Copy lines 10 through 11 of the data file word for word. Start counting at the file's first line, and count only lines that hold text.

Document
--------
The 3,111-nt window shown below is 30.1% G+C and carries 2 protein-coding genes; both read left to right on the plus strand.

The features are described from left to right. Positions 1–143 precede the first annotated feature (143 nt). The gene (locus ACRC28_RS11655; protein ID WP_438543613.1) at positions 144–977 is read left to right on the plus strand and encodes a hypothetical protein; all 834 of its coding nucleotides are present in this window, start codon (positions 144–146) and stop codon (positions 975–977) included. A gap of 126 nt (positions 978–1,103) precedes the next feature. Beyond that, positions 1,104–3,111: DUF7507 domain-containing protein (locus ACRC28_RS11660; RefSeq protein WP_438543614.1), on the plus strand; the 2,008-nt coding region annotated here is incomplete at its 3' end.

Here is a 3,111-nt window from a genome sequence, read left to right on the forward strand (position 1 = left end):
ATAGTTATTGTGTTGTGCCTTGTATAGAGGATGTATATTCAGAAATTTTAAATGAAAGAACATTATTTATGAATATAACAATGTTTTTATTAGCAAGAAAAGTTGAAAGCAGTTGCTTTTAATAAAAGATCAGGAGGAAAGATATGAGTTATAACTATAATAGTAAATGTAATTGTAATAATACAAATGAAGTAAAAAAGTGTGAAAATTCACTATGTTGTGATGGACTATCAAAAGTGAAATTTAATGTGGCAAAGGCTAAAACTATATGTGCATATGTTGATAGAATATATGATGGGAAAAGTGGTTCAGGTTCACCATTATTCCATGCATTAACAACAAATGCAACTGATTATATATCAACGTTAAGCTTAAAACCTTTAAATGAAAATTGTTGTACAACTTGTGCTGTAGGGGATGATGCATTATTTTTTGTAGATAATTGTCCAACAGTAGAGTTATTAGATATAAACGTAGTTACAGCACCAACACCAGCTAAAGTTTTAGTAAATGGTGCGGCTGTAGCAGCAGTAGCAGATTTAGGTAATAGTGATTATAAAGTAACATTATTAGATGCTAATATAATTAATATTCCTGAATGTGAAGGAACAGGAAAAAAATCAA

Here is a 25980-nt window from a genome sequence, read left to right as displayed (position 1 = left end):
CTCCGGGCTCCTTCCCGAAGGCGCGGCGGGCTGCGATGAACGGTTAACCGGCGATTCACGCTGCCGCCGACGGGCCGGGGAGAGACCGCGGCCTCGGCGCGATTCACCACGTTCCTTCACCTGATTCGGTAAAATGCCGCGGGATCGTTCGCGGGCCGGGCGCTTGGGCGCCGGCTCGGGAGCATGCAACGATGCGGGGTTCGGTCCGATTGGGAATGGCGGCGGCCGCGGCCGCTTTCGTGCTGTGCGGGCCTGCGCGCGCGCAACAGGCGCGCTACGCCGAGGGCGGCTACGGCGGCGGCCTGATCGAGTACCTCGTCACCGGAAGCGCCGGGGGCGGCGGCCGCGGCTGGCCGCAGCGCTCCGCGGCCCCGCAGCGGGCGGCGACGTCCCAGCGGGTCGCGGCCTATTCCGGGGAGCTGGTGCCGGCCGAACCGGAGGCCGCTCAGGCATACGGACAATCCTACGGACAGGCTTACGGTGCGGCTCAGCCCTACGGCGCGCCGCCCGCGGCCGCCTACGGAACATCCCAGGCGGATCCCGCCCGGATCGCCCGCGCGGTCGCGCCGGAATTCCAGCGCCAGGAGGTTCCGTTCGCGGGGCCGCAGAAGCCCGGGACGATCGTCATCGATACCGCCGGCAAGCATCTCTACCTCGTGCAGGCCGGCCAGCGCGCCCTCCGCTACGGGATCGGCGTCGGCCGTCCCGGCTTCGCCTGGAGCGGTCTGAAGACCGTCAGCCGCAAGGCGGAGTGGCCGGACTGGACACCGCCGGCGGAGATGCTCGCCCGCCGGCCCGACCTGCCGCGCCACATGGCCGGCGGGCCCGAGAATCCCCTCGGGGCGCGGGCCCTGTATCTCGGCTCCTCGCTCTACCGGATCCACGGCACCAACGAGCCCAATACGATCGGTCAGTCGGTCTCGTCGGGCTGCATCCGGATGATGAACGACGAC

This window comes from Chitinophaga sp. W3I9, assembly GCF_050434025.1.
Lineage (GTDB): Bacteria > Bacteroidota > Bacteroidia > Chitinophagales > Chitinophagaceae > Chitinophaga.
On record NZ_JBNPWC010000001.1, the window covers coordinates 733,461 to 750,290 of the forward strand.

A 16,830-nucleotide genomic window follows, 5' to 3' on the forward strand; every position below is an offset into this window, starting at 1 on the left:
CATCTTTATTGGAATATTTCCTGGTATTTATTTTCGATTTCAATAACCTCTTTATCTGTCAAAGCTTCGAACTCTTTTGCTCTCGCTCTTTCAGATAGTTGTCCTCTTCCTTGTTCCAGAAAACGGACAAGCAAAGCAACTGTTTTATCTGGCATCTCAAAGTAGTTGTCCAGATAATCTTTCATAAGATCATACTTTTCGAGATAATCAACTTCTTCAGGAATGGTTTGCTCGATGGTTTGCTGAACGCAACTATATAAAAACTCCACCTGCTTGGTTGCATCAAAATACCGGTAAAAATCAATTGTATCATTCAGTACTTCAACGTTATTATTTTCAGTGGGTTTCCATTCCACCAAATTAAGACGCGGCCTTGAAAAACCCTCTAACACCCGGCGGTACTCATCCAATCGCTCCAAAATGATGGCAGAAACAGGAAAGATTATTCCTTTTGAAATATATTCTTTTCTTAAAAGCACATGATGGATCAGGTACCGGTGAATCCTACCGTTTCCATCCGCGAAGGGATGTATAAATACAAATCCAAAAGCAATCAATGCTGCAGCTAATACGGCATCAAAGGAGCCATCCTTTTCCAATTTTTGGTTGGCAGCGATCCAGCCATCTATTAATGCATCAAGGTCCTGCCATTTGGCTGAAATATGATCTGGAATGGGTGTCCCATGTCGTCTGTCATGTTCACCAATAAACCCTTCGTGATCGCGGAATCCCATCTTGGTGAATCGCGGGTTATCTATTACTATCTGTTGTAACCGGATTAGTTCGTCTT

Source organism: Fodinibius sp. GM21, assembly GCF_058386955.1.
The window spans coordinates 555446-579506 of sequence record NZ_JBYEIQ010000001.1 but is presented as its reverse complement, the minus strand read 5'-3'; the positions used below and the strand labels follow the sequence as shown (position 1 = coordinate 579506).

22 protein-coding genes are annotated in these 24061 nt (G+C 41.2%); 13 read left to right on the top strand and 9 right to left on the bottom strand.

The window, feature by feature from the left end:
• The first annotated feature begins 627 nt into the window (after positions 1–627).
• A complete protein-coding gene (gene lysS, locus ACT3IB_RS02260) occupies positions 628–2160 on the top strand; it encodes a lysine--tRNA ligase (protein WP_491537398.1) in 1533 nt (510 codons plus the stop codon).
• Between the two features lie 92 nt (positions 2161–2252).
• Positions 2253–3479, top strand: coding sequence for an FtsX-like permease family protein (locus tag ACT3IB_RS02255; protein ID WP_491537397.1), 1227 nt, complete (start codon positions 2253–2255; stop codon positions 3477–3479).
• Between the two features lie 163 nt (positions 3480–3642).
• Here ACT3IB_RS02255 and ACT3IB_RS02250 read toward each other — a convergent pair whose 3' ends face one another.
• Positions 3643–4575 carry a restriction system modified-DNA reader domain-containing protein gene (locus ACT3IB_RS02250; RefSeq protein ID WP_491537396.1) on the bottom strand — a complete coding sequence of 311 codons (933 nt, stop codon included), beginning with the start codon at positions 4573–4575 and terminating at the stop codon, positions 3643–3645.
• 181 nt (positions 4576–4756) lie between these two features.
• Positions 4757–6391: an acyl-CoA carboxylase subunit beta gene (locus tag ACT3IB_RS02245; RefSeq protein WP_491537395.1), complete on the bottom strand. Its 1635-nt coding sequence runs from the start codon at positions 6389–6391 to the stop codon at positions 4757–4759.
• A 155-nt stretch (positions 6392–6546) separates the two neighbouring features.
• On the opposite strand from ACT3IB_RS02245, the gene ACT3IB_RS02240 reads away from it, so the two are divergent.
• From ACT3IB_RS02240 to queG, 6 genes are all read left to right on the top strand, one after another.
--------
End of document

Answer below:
A 16,830-nucleotide genomic window follows, 5' to 3' on the forward strand; every position below is an offset into this window, starting at 1 on the left:
CATCTTTATTGGAATATTTCCTGGTATTTATTTTCGATTTCAATAACCTCTTTATCTGTCAAAGCTTCGAACTCTTTTGCTCTCGCTCTTTCAGATAGTTGTCCTCTTCCTTGTTCCAGAAAACGGACAAGCAAAGCAACTGTTTTATCTGGCATCTCAAAGTAGTTGTCCAGATAATCTTTCATAAGATCATACTTTTCGAGATAATCAACTTCTTCAGGAATGGTTTGCTCGATGGTTTGCTGAACGCAACTATATAAAAACTCCACCTGCTTGGTTGCATCAAAATACCGGTAAAAATCAATTGTATCATTCAGTACTTCAACGTTATTATTTTCAGTGGGTTTCCATTCCACCAAATTAAGACGCGGCCTTGAAAAACCCTCTAACACCCGGCGGTACTCATCCAATCGCTCCAAAATGATGGCAGAAACAGGAAAGATTATTCCTTTTGAAATATATTCTTTTCTTAAAAGCACATGATGGATCAGGTACCGGTGAATCCTACCGTTTCCATCCGCGAAGGGATGTATAAATACAAATCCAAAAGCAATCAATGCTGCAGCTAATACGGCATCAAAGGAGCCATCCTTTTCCAATTTTTGGTTGGCAGCGATCCAGCCATCTATTAATGCATCAAGGTCCTGCCATTTGGCTGAAATATGATCTGGAATGGGTGTCCCATGTCGTCTGTCATGTTCACCAATAAACCCTTCGTGATCGCGGAATCCCATCTTGGTGAATCGCGGGTTATCTATTACTATCTGTTGTAACCGGATTAGTTCGTCTT